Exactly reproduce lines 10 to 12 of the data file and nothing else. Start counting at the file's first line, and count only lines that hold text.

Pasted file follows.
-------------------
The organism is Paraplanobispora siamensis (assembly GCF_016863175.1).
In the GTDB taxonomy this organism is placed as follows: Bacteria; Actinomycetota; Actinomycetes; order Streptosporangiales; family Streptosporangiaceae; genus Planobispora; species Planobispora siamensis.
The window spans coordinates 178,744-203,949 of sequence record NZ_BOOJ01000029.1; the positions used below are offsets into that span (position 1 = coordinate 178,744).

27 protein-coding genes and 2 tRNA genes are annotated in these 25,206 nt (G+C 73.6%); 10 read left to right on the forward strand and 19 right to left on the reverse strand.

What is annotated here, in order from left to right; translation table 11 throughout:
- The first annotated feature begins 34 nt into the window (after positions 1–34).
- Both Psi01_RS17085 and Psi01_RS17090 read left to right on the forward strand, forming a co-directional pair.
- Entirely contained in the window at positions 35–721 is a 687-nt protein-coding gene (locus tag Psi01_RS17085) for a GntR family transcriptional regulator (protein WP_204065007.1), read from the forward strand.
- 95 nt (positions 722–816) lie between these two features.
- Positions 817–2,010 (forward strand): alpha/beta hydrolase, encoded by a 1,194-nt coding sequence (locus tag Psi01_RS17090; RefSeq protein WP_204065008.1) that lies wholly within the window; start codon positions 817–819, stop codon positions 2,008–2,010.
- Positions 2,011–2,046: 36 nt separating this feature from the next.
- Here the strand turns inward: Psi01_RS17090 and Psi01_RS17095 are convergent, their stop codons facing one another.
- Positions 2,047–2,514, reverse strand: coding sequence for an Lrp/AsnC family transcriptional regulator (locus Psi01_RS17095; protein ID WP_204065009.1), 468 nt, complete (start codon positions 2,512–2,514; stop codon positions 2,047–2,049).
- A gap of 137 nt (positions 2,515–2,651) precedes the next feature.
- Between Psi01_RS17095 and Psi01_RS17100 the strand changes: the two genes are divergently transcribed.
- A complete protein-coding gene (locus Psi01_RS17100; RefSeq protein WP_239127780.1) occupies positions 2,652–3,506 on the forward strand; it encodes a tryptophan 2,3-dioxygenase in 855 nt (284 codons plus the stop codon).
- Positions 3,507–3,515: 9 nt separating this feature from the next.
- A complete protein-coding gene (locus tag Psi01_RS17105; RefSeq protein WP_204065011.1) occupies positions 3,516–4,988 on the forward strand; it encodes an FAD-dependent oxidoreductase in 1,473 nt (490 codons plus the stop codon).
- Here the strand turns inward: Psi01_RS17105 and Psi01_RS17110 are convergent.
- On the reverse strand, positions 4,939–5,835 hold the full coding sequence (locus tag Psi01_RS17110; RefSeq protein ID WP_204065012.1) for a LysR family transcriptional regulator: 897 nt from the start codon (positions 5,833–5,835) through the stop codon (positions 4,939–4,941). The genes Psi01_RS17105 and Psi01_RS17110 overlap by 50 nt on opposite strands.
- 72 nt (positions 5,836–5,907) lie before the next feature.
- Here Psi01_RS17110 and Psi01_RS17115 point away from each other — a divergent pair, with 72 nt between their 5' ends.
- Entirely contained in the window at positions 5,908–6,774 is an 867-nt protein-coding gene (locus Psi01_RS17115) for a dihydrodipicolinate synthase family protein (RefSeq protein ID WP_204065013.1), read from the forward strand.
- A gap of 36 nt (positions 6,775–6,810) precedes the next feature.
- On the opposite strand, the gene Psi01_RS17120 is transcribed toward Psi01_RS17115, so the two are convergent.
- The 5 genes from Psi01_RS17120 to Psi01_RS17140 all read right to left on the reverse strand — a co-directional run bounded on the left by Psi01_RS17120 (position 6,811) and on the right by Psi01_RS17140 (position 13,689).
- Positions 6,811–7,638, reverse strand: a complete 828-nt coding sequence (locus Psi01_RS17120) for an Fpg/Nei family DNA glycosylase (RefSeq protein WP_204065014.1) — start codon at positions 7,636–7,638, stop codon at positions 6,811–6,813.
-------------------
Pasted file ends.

- Positions 817–2,010 (forward strand): alpha/beta hydrolase, encoded by a 1,194-nt coding sequence (locus tag Psi01_RS17090; RefSeq protein WP_204065008.1) that lies wholly within the window; start codon positions 817–819, stop codon positions 2,008–2,010.
- Positions 2,011–2,046: 36 nt separating this feature from the next.
- Here the strand turns inward: Psi01_RS17090 and Psi01_RS17095 are convergent, their stop codons facing one another.